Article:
When we talk about business curriculum and liberal arts together, accounting is often an obvious example of a course that just does not have any hope of fitting into the liberal arts environment.
But why not an accounting course that would be extremely liberal artsy?
We would begin in Mesopotamia and the origins of writing, counting, and money.
Then we'd look at the invention of bookkeeping in 3rd/4th millenium BC. and the emergence of the role of the accountant in the bible and in Egypt.
Takeaway: important relationship between accounting and civilization.
Next we'd look at accounting in the Roman empire and the relationship between accounting, law, and the state.
Then invention of double-entry bookkeeping in medieval Europe and the beginning of banking and the commercial revolution.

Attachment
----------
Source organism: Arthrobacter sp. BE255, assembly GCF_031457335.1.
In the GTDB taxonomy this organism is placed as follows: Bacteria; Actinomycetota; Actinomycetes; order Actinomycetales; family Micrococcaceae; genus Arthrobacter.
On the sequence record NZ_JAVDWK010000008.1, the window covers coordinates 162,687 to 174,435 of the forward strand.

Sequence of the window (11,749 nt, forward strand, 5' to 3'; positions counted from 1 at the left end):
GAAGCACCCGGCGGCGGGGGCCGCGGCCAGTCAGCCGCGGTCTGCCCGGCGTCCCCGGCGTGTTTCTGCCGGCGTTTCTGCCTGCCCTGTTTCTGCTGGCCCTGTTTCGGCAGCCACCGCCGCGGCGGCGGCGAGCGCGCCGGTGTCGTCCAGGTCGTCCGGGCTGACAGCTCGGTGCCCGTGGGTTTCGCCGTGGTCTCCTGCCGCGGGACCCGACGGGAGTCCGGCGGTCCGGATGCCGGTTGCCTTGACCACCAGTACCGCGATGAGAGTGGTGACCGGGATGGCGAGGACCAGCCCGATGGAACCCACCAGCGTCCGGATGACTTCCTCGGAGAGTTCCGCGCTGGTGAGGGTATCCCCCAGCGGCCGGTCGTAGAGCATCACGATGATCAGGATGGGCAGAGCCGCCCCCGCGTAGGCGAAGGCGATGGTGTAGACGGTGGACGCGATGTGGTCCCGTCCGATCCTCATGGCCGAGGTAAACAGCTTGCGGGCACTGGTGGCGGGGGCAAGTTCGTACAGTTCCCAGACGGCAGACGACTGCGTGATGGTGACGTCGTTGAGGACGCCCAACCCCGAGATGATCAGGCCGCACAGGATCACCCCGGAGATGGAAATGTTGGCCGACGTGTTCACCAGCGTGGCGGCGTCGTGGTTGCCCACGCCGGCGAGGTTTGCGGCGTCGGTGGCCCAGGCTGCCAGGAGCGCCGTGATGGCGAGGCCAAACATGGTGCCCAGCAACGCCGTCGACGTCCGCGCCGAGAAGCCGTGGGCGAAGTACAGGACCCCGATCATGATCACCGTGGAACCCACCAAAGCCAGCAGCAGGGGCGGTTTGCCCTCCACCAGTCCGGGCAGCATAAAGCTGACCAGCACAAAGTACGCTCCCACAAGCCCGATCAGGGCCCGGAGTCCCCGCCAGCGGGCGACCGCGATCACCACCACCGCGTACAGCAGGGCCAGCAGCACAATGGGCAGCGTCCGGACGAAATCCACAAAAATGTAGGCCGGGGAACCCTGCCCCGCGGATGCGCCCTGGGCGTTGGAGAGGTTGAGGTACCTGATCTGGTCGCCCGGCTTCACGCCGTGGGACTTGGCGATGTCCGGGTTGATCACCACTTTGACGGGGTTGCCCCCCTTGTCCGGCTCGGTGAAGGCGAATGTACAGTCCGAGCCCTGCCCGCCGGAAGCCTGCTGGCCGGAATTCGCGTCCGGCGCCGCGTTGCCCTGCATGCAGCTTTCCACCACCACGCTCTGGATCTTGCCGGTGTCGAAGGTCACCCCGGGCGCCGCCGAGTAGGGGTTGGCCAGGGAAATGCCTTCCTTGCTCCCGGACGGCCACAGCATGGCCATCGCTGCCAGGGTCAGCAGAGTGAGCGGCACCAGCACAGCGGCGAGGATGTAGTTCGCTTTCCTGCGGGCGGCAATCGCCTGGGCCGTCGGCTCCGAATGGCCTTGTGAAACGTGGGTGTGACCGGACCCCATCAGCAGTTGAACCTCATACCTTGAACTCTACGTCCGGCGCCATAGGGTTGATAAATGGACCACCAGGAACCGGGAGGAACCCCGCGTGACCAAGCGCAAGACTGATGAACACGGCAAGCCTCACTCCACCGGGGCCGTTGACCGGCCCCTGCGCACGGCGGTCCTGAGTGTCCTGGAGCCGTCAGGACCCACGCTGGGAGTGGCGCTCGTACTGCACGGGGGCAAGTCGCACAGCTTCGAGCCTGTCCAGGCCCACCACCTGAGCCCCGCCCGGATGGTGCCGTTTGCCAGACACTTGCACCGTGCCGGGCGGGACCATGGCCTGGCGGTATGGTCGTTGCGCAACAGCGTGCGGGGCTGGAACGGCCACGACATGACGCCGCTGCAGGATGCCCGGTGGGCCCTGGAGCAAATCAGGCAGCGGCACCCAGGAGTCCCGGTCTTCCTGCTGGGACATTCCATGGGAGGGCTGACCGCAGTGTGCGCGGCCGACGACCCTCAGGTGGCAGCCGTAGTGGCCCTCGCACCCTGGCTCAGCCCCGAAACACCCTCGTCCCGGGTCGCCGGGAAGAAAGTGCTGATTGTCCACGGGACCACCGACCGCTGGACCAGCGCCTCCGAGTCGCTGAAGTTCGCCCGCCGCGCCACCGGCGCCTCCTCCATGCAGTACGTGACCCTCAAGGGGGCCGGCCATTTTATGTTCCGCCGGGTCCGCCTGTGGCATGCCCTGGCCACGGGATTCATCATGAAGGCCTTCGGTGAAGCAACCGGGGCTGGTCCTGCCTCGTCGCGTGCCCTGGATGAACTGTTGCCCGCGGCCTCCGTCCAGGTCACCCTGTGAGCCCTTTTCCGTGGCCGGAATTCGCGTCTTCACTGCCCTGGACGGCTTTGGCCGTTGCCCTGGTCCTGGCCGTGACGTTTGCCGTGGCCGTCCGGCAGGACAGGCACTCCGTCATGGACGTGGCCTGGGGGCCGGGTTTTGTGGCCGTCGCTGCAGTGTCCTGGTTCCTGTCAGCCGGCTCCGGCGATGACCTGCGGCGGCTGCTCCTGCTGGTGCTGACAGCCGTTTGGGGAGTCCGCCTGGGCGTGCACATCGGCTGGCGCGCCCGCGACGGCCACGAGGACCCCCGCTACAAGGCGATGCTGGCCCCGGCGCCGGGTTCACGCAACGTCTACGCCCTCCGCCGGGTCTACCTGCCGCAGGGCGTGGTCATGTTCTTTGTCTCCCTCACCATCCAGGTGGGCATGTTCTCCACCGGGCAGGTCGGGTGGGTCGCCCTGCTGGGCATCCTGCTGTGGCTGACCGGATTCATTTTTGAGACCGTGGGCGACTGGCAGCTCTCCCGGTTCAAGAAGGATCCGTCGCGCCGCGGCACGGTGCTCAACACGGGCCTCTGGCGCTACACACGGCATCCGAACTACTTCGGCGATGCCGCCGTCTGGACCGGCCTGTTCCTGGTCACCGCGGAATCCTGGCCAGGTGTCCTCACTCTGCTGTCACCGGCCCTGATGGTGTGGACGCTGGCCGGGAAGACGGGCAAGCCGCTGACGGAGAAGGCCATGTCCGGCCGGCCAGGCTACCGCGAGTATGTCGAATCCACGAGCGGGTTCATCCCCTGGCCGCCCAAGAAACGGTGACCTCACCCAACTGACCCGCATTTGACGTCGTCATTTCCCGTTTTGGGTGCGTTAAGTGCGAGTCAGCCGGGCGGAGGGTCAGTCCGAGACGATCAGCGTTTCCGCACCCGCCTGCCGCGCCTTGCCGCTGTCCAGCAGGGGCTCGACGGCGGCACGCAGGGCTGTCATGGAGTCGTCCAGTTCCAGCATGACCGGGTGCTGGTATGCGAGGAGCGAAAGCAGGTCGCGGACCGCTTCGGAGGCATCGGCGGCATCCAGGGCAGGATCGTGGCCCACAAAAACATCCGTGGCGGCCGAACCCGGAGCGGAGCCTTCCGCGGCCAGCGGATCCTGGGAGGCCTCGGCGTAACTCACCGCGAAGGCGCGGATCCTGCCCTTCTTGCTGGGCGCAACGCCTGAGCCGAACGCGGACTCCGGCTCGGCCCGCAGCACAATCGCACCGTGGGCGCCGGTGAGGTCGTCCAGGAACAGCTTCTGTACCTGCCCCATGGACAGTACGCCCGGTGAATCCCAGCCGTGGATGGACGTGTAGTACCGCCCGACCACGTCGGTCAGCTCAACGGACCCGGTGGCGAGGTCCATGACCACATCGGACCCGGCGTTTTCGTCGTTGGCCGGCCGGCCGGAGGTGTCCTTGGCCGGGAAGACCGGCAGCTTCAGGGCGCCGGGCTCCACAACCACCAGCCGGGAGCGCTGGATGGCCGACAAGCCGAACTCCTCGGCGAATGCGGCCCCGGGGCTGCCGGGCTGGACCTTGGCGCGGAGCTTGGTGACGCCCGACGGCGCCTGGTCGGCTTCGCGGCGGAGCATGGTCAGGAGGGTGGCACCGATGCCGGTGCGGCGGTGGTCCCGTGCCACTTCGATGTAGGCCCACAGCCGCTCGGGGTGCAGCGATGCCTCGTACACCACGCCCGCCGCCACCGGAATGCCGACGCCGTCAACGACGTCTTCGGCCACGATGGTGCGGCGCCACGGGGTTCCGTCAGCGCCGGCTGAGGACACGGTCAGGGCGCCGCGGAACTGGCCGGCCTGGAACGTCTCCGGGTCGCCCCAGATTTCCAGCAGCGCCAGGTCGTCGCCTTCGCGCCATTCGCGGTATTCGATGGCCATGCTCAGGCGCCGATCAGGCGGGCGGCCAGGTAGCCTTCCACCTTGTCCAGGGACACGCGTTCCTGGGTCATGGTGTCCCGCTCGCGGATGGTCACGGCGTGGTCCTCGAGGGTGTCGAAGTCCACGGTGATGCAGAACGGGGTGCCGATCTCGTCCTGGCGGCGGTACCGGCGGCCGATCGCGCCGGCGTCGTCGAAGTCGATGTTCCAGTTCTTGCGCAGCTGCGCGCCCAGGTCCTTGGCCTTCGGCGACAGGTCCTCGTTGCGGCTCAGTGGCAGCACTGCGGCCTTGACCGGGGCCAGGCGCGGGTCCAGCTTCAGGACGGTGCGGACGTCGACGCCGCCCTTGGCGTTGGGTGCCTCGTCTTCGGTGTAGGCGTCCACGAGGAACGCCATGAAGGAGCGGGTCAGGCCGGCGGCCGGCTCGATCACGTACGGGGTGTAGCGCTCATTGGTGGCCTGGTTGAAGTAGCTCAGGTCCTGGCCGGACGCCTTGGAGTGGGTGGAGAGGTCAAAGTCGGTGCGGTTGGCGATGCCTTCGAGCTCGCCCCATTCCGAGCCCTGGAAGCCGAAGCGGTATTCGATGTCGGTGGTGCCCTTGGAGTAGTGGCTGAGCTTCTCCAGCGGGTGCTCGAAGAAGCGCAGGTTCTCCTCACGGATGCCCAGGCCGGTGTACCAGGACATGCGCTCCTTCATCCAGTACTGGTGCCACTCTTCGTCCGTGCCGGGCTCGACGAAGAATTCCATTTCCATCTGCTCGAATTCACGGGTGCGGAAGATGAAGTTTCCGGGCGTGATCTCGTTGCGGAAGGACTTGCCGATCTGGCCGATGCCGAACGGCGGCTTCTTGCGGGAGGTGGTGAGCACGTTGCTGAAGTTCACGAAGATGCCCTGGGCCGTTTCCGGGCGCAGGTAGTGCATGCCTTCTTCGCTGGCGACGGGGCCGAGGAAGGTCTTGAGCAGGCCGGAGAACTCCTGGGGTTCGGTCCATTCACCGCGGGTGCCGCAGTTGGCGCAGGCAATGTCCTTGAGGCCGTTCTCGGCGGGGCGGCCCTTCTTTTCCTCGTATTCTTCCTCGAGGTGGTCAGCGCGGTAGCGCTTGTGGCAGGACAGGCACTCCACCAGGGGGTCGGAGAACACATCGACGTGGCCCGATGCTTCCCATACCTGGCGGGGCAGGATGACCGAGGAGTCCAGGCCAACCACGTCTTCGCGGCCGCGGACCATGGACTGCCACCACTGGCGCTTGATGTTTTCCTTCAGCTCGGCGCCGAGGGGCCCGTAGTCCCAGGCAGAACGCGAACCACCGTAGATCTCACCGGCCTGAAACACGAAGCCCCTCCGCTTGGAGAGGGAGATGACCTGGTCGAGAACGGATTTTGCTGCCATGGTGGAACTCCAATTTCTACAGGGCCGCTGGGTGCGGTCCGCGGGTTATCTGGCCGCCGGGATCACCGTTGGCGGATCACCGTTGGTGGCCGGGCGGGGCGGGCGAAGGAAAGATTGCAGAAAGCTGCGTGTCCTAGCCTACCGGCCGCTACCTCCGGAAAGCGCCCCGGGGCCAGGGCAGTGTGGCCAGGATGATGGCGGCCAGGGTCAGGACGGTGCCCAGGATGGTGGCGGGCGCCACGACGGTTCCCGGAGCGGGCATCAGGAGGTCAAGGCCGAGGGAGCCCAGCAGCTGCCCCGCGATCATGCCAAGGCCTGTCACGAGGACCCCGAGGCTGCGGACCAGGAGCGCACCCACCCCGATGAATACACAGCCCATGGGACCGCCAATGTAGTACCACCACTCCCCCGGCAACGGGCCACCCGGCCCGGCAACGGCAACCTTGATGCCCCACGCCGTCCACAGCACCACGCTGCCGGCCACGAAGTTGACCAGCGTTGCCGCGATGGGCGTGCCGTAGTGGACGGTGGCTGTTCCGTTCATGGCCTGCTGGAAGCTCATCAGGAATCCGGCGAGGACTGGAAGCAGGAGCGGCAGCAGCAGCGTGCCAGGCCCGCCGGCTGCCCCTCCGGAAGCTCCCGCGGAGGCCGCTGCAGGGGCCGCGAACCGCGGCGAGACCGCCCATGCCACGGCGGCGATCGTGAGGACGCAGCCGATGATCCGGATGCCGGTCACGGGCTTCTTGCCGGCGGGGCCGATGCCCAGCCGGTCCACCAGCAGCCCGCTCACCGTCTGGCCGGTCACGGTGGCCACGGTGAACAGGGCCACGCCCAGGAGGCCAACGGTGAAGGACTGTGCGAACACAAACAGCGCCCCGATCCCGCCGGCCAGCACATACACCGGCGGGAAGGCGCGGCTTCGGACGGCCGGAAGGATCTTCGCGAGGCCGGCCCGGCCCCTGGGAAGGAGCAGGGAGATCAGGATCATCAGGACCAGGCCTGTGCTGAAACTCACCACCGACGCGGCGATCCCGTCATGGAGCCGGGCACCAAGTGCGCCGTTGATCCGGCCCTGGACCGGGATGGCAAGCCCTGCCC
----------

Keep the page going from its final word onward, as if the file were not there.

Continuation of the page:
A side trip to look at how accounting interacted with the three great religions prior to the reformation and the role it played in/around the Protestant reformation.
Next we'd encounter the invention of the corporation (well, first joint stock companies) and the divergence of managerial and financial accounting and then look again at the relation between accounting and the pre-modern nation state.
All along the way we'd have exercises in contemporary accounting.
Edwards, John Richard and Stephen P. Walker (Editors). 2008. The Routledge Companion to Accounting History, London.